In one of the earliest experiments in aesthetics, Fechner, who may be called the founder of this branch of experimental psychology, tried to find what proportions of length to breadth made the most pleasing rectangle. He offered ten rectangles for his subjects to choose from. These varied from a square to an oblong with sides in the proportion of five to two. Over 300 men and women were tested. The most popular, both with men and women, was the rectangle here given. It scored about 35% of the preferences. Now the peculiarity of this rectangle is that its sides correspond to the "golden section" of a line. This we get by dividing a line so that the whole line bears to the greater part the same ratio that the greater part bears to the lesser part. The pleasingness of the "golden section" has been explained in accordance with the principle of facilitation of attention, which we explained in the last chapter. Thus it was held that the mental transition from attention to the whole line to attention to the greater part prepares us for the further transition to the smaller part, because the step is proportionately the same. As to rectangles, it is hard to see why the two sides should be subconsciously added together to form a whole.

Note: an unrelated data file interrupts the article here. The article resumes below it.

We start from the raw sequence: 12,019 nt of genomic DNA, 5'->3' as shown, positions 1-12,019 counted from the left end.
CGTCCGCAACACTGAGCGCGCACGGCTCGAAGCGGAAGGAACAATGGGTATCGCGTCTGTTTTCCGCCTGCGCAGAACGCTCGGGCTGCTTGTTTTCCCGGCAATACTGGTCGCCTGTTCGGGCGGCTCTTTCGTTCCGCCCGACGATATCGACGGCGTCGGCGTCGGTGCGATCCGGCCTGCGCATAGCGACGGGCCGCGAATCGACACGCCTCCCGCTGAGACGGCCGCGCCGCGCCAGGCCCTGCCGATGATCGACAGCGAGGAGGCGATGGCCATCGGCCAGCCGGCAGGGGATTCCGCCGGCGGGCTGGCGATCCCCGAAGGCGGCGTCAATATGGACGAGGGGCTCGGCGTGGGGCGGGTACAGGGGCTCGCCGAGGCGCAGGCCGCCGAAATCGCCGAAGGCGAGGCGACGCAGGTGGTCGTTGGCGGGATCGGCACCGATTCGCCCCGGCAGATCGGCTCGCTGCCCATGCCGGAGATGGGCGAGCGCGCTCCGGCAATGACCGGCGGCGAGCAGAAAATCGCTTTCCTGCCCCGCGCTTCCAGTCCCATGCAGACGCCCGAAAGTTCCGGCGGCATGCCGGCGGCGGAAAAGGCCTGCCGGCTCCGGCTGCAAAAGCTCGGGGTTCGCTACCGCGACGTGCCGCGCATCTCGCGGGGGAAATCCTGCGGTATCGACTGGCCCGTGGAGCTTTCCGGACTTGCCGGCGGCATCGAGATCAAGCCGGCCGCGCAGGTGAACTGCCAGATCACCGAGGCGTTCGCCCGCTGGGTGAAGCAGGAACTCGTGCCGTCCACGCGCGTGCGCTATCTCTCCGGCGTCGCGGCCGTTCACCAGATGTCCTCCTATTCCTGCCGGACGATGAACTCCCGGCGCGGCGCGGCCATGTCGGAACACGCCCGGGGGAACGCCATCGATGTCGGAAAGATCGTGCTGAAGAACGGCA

Furthermore, more recent experiments have discredited the supposed universal preference for the golden section of a line.
Before considering the division of lines, however, we may point out that Fechner's results with the rectangles show very wide ranges of opinion and even wider ranges were obtained in similar experiments by the French psychologist, Lalo.1 Lalo found that 11% of his subjects put first the exact square. Nevertheless, even so, 30% of his subjects chose the rectangle with approximately the golden____________________